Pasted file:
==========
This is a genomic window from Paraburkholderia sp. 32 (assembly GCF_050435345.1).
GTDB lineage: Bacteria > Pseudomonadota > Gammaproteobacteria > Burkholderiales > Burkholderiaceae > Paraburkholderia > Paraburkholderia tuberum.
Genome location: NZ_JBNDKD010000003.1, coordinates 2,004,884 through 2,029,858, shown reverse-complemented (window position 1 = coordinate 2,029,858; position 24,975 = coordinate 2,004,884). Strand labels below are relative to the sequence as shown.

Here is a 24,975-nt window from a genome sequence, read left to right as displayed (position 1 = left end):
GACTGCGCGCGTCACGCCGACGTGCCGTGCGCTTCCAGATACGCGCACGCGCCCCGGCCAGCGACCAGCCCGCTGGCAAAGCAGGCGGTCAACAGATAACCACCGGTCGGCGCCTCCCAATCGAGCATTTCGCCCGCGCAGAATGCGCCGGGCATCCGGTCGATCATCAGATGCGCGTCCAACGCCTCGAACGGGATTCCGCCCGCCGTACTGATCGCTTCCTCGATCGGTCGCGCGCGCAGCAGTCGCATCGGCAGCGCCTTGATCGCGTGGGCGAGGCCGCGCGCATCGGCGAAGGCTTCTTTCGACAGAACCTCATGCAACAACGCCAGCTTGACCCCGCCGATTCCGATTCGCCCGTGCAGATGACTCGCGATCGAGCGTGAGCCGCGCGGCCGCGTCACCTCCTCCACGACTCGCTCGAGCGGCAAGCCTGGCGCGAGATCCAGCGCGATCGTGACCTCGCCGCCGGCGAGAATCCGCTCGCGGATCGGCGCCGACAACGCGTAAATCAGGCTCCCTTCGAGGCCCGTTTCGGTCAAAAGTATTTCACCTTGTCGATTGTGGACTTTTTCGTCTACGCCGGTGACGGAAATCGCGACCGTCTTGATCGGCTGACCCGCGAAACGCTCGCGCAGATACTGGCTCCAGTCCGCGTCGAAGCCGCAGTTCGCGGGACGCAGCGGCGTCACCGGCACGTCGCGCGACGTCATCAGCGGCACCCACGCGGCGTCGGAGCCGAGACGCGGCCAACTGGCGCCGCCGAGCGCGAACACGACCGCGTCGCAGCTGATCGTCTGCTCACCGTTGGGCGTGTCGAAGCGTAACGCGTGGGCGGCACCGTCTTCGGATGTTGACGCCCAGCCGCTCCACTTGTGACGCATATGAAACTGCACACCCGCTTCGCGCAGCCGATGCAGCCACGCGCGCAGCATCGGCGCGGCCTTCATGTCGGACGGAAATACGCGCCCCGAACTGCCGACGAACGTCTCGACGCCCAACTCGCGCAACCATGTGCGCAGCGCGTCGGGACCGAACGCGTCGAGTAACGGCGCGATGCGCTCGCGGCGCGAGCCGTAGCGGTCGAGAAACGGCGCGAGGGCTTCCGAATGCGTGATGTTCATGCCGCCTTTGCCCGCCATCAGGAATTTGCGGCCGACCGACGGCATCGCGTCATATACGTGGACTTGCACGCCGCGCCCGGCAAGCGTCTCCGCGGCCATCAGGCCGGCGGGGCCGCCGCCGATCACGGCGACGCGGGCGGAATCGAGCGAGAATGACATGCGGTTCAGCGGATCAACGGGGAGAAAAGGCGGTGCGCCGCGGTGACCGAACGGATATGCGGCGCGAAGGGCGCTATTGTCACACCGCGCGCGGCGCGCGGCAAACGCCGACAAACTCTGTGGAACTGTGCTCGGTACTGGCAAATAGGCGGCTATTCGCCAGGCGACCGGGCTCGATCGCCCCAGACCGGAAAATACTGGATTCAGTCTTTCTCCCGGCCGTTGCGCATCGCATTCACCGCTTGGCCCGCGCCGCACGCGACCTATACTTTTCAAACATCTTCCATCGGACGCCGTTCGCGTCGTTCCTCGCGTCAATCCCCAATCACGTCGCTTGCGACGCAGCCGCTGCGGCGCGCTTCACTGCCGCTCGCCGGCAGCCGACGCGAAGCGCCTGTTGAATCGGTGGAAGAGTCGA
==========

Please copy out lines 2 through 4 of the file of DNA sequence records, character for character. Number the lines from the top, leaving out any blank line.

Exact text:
GTDB lineage: Bacteria > Pseudomonadota > Gammaproteobacteria > Burkholderiales > Burkholderiaceae > Paraburkholderia > Paraburkholderia tuberum.
Genome location: NZ_JBNDKD010000003.1, coordinates 2,004,884 through 2,029,858, shown reverse-complemented (window position 1 = coordinate 2,029,858; position 24,975 = coordinate 2,004,884). Strand labels below are relative to the sequence as shown.

Here is a 24,975-nt window from a genome sequence, read left to right as displayed (position 1 = left end):